The capital letters of the Celtic Script are enlarge uncials. These letters went through many variations as the style was developed, and this if often revealed in the decorative, angular and round letter forms. The capitals of the Celtic script may be painted with a brush or written with two parallel strikes of a pen to form thicker stems.

Celtic Half-uncials.

The Lindisfarne Gospels were created in 698 on the island monastery on the Northumbrian coast to commemorate the removal of the remains of Cuthbert, former bishop of Lindisfarne to another resting place. The work is regarded with such awe that the monks who worked on it, who usually remain anonymous have found a place in history: Eadfrith, the scribe and illuminator, and Ethilwald, the binder.

Initial "M" from the Lindisfarne Gospels - late 7th Century.

Discovered in the twelth century in Ireland, The Book of Kells is thought to have been created in the north of England between 600 and 900 AD. The Book of Kells is also a much revered manuscript and at first glance, the drama of the action in this monograph "TU" might go unnoticed. Entwined in mortal combat is a cat and a bird (maybe a dove).

Initials "TU" from the Book of Kells - 7th to 9th Century. It now resides at Trinity College, Dublin.

The most unusual page of Celtic art (given below) shows abstracted letters as pure decorations, with one small line of text. A wide range of patterns are used, from complex spirals and geometric knot work panels to human and animal forms.

Chi-Rho Monogram from St. Matthew's Gospel, Book of Kells - 8th Century.

The letter "Q" below is highly ornamental with animals interlaced and spirals. Everywhere are the rubricated dots typical of Celtic illumination, surrounding letters and forming patterns of their own.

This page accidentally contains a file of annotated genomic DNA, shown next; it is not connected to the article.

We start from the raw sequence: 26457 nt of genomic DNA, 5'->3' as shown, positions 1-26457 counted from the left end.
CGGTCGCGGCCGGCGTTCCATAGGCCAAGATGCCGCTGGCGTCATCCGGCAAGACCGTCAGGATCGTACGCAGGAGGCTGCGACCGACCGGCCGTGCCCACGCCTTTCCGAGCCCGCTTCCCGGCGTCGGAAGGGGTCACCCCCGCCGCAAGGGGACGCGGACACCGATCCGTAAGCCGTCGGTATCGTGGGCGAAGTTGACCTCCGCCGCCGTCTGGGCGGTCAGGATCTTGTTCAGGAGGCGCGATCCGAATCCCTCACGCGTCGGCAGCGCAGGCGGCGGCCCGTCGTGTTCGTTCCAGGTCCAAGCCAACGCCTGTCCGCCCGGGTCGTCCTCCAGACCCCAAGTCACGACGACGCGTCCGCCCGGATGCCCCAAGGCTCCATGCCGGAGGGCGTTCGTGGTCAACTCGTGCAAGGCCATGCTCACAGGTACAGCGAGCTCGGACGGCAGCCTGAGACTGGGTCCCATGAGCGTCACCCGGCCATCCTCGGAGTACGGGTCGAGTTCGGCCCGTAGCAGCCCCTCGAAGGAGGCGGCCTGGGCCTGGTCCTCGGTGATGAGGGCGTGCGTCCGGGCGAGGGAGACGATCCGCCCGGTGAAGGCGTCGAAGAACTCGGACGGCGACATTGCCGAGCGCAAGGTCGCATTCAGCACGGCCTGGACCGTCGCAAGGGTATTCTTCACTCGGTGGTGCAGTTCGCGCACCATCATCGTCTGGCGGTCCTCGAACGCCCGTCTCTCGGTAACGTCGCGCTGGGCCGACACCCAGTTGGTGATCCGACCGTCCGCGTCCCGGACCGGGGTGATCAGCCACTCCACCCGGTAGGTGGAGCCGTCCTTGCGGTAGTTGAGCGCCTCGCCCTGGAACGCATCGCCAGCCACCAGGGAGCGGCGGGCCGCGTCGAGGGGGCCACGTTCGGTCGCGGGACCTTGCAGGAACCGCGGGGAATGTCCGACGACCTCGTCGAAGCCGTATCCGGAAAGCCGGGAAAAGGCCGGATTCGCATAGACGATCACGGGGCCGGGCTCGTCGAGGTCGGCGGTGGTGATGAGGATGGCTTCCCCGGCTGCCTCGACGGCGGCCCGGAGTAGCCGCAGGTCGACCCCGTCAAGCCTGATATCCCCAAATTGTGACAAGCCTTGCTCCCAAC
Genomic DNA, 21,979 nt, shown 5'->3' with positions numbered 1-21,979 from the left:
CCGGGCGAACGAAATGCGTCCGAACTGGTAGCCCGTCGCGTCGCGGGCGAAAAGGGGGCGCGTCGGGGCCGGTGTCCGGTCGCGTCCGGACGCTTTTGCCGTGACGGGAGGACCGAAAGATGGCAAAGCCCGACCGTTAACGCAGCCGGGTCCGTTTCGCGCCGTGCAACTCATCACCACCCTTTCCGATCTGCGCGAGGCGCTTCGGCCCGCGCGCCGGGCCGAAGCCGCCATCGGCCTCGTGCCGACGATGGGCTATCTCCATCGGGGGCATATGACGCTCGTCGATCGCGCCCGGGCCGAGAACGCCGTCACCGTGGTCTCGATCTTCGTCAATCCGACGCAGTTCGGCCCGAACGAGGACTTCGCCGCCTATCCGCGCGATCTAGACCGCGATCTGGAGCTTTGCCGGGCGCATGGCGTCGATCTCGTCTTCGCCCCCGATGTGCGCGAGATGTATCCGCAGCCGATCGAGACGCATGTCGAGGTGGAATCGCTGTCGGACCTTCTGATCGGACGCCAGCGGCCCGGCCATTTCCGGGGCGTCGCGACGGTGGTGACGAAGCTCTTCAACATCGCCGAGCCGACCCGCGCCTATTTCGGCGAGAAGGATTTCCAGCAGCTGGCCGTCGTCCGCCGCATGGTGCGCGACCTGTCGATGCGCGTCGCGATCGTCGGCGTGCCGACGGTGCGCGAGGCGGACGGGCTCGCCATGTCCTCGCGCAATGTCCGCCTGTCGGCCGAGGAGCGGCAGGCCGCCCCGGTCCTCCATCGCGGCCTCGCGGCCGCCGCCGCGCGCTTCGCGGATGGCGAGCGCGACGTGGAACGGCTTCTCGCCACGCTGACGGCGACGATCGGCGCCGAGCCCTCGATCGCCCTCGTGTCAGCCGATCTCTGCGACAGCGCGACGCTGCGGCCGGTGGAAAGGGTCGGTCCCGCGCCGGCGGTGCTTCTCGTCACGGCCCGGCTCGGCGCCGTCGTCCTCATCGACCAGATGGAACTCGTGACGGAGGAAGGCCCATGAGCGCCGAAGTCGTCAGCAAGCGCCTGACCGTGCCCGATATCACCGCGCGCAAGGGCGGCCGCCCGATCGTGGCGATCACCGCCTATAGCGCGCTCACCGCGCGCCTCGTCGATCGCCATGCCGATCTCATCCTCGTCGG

Detail from the initial pager of St. Luke's Gospel, Lindisfarne Gospels.

The decoration given below has been simplified and the colors altered, but the essential Celtic character has been retained.

Initial "M" Courtesy of Helen White, 20th Century.

The adaption given below is of an initial "Q". It shows how geometric infilling may be adapted and colored. The dots around the letter give it an extra vitality and appear to lift the character off the page.

Initial "Q" Courtesy of Helen White, 20th Century.

The initial "N" in the figure below dominates this page of illumination. The decoration incorporates geometric and interlaced animal designs which are echoed in the border. A panel of ornamental square-form letters is encased by the border and was a feature of these decorative pages.

Initial page of the "Breves Causae" of St. Matthew - Book of Kells - 8th Century.


Color Your Own Illumination
The current fad is coloring-in books. They give a mico-meditative relief for so many people.

Dear Reader this blogspot realizes you need meditative relief, since you are time-poor, pressured and have been multi-tasking since birth! Below is a uncoloured illumination which reads - Be a philosopher, but amid all your philosophy, be still a man - David Hume. Clearly this was written before women took over the world! The "e" in the "Be" is purposely difficult to locate in order to exercise "your little grey cells" (as Poirot would say - Agatha Christie).

A coloring-in and micro-meditative exercise for your "little grey cells".

Below is the left most portion of a colored version (not mine!)

Color illumination - old style.

Make yourself a promise that your next Christmas e-card will contain a least one of your illuminations (and to think it is only May!) Below is the letter "M" (Merry or March) from the Vatican Barkarini manuscript.

Letter M.


Reference
[1] The Illuminated Alphabet, T. Nad (Calligraphy) and P. Seligman (Text), Simon & Schuster (1994) Sydney.